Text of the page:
All three of our children have tended to first focus on speaking everyday words that are similar or have similar sounds in both languages: ball/Ball, milk/Milch, house/Haus, bread/Brot, more/mehr, go/gehen. I usually don’t give this much thought since I speak both German and English but it is when my mother, an English-only speaker, is around that I realize how this process impacts our everyday life so directly. It is amazing how these words do the job even if only the first sounds are spoken. When my daughter says, "mich" it could either be milk or Milch - either way, she gets what she needs. Or when she wants to go outside, she tries out different variations of "guh" and with a pointing finger toward the door (and the fact that she has a hat, a jacket and boots on) it is pretty obvious to everyone that she is trying to say "go" or "geh(en)". But what it all comes down to is that my mother understands her and assumes that what she is saying is "go" and a German-speaker understands her and assumes she is saying "geh(en)". Either way she has made herself understood - talk about a conservation of sounds!
In the end, when asked how "successful" we feel we have been so far in raising bilingual children, I look at the expanse between each little step and realize just how far we have come as well as how much more there is to explore. We are in a jungle of language and culture, winding our way through vines, delighting in new plants and species as we traverse. There is no ultimate destination; there is no final point of "success". Yet, if we look to the small goals which we subconsciously set for our families, then I'd say that my overarching hope for my children is for them to have the ability to make themselves understood across both of their families' cultures and languages. If both my husband's mother and my mother can understand what my children are saying, explaining, requesting, describing and discussing without feeling that they are different, that they belong to "the other" culture, then I will feel a sense of success.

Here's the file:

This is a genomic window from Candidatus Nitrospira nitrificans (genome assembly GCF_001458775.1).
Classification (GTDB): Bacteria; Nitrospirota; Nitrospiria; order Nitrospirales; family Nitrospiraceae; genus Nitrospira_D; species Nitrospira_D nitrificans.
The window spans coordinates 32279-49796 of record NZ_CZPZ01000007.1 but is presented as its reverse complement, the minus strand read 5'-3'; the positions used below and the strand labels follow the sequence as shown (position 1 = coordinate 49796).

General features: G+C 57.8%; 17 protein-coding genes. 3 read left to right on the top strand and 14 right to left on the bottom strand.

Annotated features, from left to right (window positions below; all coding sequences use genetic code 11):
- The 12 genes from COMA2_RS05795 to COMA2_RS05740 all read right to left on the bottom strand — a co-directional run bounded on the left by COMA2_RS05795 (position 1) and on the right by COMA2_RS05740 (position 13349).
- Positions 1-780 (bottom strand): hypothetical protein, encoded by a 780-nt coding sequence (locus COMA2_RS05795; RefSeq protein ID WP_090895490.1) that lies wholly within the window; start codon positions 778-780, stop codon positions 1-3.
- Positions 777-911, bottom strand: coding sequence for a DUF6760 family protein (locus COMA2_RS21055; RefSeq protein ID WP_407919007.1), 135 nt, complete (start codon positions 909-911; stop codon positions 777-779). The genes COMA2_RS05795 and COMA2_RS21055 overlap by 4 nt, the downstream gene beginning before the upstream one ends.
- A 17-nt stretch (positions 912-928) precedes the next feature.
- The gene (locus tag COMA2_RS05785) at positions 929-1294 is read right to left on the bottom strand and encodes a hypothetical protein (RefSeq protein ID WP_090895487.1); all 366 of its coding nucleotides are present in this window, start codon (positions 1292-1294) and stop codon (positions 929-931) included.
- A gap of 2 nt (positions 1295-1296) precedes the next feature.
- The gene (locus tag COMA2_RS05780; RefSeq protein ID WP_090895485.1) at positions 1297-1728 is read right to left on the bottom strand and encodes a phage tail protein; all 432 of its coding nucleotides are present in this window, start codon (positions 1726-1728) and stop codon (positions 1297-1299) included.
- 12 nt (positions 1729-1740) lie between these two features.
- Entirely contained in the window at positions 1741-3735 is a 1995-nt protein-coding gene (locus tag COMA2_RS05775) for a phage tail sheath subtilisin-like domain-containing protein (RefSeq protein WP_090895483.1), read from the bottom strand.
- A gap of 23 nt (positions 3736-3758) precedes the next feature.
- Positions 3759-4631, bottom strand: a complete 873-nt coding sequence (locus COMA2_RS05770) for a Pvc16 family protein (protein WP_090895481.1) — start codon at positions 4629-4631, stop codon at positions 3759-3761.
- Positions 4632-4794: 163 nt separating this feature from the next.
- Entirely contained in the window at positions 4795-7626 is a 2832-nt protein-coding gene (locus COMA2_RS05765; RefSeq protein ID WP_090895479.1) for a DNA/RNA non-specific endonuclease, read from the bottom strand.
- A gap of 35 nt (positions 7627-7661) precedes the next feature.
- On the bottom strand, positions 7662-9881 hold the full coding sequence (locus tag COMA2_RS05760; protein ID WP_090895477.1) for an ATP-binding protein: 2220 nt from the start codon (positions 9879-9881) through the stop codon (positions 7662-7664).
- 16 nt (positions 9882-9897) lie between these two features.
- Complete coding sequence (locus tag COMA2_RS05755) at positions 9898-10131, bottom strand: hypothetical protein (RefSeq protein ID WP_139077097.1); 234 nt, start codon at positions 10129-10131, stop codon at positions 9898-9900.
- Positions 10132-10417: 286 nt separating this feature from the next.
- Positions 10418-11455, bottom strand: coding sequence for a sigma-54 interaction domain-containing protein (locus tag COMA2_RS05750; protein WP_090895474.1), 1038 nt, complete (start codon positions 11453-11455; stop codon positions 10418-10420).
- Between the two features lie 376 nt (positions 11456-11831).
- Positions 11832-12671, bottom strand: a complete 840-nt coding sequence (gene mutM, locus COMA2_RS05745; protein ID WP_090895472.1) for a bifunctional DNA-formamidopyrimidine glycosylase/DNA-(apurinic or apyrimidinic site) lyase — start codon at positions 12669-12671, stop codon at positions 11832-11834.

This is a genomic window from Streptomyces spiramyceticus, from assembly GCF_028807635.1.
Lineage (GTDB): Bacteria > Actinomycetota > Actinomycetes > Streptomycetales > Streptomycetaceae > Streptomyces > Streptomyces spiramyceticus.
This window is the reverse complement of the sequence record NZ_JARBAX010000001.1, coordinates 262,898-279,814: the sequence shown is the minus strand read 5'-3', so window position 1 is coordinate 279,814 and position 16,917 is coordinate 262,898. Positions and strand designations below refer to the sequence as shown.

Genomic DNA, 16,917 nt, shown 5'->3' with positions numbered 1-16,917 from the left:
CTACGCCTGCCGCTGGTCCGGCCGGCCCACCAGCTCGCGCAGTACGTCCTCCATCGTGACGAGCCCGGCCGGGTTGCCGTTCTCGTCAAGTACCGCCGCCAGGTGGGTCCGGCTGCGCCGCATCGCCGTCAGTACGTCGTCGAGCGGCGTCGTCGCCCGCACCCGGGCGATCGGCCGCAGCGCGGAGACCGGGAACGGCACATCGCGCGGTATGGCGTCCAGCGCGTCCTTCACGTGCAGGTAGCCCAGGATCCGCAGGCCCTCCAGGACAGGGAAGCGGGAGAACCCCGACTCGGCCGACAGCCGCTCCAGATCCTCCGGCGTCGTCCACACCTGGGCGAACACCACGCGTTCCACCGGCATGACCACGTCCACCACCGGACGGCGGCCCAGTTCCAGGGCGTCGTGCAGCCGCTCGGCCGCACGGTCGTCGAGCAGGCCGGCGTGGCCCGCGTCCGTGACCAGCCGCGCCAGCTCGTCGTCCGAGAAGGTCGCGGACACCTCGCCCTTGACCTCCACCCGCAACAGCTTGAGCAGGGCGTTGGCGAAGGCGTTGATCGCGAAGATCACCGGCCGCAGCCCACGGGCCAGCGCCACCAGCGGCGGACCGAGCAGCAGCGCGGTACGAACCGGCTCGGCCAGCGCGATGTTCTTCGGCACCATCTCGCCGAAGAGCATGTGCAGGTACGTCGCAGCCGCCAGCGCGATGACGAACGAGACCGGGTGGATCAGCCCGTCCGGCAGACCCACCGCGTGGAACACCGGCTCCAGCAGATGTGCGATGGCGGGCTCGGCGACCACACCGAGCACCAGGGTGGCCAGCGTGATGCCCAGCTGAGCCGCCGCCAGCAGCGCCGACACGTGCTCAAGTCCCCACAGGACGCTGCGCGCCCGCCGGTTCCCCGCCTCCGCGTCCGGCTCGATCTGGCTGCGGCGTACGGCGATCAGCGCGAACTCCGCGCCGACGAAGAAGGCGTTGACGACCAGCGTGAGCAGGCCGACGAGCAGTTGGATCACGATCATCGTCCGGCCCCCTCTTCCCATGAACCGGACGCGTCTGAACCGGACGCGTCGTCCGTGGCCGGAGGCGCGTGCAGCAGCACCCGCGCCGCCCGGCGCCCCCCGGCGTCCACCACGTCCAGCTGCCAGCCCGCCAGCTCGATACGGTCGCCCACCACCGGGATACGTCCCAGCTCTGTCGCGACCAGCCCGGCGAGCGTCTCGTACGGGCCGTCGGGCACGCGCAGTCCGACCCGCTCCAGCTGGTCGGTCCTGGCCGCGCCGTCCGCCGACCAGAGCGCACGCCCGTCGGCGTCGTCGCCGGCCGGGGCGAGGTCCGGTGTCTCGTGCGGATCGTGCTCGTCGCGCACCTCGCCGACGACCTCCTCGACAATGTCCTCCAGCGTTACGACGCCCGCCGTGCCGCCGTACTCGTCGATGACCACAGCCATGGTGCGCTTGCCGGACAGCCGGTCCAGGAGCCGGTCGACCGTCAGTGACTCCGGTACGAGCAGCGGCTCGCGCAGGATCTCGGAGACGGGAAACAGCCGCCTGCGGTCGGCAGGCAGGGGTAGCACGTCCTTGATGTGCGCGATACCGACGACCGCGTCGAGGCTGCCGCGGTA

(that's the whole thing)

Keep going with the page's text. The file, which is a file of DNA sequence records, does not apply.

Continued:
The irony behind having such a goal is that I don’t think it will never completely be reached... I am still growing in my ability to communicate in English, let alone German, and although I am American through and through, the fact that I am married to a German and lived in Germany means that all of my words and choices are influenced, to some degree, by German concepts and ways of thinking. I am no longer "just" American anymore. I am the composite of many pieces, all of which are so ingrained I wouldn’t be able to separate them out.
So, I doubt whether we, as a family, will ever feel that sense of accomplishment and success that completing a task brings with it. In the end, we know that we are moving in some direction and it seems to be a good direction. It does often feel like the "road less traveled", especially living in the US, and at times, just that feeling keeps me motivated and excited about this journey.
In my next blog I want to share my utter joy in watching my 5-year old learning to read! I'm not sure when it finally all clicked for him but the other day he pulled down his little learning-to-read books (in English) and hasn't stopped. We probably would have started with German books but we couldn't find any as good as these English ones.
I am excited to say that there will be a lot of information in our January issue of Multilingual Living Magazine from experts and parents on how to help your bilingual child learn to read! I think many of us are interested in what they have to say!